Apple Car rumors prompt Korean battery makers to form a task force

Apple Car rumors just won't die, and maybe there's a truth living somewhere. At least that's what it looks like based on a report published on Wednesday by 9 to 5 Mac, which claims that South Korean battery manufacturers have formed an Apple Car task force.  The idea of a multicorporation task force being formed to court Apple's business is gutsy, but it may not be without its merits. See, word 'round the campfire is that Apple has had visits with several battery suppliers in the last month, presumably with the goal of locking down a supplier for a pack of its own design.

Following a visit by Apple executives to Korea, several suppliers formed the Apple Car Task Force. The news hints that the tech giant is getting even closer to making its self-driving vehicle a reality. The Apple Cars working group would seem to make this project more than just rumors and speculation.

Meeting with Manufacturers of Electronic Parts

According to Korea IT News, Apple visited South Korea in December 2021 with a special focus on vehicle batteries. Instead of using existing battery systems, the company wants custom-designed solutions. This is the second time we know that Apple will travel to South Korea to discuss the development and production of the Apple Car.

The visit sparked a "war to enter Apple's 'Apple Car' autonomous electric vehicle supply chain management (SCM)." Vendor selection is expected to be finalized sometime within 2022, after which full-scale development will begin.

According to the report, Cupertino wants to be very hands-on with the battery design. Obviously, Apple wants to outsource the manufacturing of the battery system, but it also wants to develop and manage the components directly.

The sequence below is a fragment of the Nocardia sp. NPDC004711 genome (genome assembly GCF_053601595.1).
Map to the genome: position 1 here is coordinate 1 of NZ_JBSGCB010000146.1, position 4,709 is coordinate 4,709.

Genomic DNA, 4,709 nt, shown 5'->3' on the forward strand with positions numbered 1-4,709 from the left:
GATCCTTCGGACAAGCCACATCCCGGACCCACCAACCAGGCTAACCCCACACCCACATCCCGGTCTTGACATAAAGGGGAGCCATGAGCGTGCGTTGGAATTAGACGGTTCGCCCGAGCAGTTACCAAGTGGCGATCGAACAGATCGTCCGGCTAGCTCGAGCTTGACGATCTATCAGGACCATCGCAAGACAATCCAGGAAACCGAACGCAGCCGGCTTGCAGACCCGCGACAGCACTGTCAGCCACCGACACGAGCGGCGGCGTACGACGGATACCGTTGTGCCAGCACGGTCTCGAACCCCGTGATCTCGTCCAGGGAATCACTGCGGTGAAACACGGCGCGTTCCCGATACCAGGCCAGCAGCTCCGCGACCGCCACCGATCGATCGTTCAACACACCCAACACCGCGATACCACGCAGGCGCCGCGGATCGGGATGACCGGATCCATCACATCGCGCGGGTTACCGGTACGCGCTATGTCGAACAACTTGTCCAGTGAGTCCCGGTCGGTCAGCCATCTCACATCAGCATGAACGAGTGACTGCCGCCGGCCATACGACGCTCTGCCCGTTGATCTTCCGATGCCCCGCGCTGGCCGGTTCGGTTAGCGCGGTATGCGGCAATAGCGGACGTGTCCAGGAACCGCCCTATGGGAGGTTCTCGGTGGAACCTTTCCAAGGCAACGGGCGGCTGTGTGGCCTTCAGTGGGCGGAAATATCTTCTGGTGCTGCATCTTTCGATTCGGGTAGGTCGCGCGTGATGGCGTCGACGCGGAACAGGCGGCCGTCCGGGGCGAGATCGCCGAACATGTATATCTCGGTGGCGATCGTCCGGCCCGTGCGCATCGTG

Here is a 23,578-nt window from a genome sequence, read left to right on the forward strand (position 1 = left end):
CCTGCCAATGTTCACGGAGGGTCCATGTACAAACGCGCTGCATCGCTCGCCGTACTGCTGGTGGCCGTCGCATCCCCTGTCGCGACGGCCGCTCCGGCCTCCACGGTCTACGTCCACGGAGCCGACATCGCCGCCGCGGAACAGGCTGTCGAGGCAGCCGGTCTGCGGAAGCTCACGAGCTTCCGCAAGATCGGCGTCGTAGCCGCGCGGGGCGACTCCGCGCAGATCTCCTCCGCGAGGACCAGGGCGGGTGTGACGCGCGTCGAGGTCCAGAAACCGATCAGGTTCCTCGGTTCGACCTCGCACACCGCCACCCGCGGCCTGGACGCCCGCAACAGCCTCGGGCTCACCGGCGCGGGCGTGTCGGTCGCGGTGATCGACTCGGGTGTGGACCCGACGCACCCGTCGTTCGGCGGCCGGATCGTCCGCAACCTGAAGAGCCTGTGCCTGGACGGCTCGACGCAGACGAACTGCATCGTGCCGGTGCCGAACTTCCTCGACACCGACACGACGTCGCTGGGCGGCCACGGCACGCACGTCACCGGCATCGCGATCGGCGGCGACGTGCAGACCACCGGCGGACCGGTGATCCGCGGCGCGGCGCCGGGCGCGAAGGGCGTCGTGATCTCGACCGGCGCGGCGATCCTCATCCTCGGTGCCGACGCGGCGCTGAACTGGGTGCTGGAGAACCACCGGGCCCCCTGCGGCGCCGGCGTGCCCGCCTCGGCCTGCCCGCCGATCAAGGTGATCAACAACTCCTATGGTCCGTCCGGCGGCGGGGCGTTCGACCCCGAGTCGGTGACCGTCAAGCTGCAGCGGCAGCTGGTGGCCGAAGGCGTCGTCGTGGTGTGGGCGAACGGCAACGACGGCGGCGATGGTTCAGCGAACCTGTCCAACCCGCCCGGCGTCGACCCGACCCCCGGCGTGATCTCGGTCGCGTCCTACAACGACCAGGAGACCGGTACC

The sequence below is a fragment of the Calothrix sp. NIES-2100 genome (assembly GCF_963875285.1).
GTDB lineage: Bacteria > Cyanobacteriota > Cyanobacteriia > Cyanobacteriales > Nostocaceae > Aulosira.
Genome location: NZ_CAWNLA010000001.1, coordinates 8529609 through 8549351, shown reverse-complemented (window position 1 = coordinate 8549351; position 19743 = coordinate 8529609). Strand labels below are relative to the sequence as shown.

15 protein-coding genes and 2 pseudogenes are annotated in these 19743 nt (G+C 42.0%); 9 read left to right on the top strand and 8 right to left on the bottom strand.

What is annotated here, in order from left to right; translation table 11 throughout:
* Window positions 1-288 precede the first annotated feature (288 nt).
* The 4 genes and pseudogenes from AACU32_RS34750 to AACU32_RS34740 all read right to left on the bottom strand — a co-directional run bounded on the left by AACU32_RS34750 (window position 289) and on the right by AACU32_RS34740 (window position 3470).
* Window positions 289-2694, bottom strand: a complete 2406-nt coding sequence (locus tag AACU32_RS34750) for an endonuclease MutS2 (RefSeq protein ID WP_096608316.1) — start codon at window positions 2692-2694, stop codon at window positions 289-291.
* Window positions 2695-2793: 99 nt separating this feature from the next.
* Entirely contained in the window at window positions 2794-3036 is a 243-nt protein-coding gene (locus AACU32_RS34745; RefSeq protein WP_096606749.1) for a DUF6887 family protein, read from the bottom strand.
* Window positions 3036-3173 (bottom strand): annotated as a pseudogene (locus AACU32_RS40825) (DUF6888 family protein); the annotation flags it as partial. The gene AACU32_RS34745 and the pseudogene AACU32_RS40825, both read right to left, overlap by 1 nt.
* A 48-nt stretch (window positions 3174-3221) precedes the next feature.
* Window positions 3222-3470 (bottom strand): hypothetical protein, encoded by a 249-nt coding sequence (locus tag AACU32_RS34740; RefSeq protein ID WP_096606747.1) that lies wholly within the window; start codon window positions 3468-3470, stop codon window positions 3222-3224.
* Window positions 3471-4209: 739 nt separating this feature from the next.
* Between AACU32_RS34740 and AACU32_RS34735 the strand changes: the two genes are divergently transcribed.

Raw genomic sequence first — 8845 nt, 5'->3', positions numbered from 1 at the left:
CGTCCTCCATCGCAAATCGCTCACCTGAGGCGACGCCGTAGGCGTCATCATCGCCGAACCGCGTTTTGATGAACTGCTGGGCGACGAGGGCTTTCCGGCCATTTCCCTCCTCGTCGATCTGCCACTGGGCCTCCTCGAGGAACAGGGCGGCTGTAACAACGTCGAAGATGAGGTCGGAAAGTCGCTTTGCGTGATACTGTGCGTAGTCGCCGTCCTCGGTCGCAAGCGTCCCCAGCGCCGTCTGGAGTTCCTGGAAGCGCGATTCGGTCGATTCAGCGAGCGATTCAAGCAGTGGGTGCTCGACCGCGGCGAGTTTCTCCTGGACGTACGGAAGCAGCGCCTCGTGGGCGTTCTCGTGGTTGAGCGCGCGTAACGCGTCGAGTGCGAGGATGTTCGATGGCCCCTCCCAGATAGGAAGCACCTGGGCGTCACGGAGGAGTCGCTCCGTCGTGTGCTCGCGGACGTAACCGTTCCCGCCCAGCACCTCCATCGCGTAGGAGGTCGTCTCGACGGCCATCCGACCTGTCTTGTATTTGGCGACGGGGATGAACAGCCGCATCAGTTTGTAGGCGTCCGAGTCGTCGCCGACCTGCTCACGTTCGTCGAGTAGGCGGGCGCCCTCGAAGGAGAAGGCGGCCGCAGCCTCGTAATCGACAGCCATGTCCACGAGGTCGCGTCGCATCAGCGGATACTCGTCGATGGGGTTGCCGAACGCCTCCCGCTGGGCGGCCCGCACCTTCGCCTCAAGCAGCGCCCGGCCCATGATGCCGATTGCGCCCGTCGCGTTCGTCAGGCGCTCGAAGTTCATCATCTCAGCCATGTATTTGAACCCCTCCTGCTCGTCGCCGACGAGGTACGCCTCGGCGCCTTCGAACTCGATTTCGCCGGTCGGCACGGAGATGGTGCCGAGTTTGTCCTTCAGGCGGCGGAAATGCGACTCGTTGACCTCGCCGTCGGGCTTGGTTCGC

Apple Cars task force offers encouraging news

It seems that all the news about Project Titan has been negative lately. Cupertino has lost one senior engineer after another, including engineering manager for battery systems Alex Clarabut.

However, we see more about the output of the project than we do ourselves. This may be because it is quite easy to see when a person is leaving a particular company. On the other hand, it is more challenging to select several new employees from many other sources.

South Korea's workforce report is certainly encouraging. Even more encouraging is the prospect of Cupertino actually investing in its chosen supplier to help increase production capacity.

According to the industry, Apple paid serious attention to the proposed equity investment in one of the domestic manufacturers of electronic components. It also sought to double the company's electronic parts production capacity. It is unknown if the company that received the offer accepted Apple's offer.

If this is true, and if the chosen manufacturers accept the offer, it would certainly indicate that the project is something that Apple intends to bring to market. Cupertino tends to be very savvy in its acquisitions and is unlikely to buy a stake in the company if there is no profit from its products.

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